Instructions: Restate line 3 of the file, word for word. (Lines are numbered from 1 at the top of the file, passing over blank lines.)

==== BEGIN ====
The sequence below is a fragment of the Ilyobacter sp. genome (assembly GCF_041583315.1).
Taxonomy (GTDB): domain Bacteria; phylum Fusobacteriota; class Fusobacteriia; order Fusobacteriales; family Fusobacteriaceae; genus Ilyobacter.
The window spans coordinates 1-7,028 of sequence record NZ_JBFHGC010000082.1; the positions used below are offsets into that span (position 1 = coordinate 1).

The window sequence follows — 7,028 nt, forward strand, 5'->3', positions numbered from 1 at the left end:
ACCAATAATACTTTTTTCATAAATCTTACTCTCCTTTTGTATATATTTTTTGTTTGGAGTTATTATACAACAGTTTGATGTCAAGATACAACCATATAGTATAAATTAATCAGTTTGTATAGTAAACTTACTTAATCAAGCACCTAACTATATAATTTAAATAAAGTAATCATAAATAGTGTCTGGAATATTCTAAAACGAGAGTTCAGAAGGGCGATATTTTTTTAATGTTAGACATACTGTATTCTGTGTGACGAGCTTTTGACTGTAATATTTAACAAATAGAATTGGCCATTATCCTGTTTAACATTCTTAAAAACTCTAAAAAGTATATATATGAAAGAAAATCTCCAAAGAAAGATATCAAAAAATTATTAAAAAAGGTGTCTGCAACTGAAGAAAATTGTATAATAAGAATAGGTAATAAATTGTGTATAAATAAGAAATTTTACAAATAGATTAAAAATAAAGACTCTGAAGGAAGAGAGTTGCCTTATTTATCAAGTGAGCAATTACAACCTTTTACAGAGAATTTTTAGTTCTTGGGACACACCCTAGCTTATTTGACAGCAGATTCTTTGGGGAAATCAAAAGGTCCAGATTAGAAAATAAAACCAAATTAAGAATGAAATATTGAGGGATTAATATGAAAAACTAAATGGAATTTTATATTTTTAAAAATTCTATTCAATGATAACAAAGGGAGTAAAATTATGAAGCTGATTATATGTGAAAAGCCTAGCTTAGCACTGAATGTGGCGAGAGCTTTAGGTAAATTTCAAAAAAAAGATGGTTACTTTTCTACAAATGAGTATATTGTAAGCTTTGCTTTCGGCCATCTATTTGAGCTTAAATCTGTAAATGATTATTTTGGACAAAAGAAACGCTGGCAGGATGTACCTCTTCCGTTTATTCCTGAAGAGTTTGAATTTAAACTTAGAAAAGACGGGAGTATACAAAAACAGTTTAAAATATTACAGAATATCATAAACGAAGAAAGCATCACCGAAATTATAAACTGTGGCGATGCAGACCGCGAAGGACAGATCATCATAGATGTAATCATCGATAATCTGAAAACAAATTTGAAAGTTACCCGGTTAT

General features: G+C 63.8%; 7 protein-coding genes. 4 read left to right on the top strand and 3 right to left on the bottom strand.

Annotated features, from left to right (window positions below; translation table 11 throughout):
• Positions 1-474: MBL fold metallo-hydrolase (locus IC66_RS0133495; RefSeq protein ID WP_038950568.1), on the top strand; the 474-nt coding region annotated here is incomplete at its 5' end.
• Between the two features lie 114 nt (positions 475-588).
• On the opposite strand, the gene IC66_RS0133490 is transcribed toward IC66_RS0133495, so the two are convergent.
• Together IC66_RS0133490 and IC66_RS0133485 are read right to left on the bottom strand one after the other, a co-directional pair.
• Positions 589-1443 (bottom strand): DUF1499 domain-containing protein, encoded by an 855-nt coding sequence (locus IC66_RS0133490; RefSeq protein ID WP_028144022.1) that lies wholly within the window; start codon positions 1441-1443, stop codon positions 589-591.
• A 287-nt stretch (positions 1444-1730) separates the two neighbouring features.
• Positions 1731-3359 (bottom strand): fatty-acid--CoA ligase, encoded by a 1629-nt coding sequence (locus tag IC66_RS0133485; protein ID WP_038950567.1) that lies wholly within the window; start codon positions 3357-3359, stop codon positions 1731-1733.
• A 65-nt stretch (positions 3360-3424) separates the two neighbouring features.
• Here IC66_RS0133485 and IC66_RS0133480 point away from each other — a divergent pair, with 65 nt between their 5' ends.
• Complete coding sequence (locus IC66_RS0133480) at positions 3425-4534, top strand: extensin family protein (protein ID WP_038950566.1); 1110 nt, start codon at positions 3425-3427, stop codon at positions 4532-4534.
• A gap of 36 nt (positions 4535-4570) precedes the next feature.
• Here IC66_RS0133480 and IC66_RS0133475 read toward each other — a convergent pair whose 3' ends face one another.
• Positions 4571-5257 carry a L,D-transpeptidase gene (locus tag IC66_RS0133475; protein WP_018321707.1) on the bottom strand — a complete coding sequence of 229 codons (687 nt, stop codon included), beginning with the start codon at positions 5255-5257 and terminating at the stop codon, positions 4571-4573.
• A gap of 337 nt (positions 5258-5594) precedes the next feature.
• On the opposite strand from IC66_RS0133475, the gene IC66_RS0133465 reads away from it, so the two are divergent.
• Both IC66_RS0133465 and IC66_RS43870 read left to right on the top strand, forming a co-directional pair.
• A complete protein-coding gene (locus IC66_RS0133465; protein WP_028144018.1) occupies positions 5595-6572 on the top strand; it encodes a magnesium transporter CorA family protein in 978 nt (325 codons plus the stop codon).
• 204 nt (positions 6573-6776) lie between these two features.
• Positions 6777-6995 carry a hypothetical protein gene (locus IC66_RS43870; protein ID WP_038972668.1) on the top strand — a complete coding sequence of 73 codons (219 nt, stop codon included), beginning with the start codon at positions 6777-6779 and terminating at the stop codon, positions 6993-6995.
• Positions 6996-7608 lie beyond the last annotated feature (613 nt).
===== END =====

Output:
The window spans coordinates 1-7,028 of sequence record NZ_JBFHGC010000082.1; the positions used below are offsets into that span (position 1 = coordinate 1).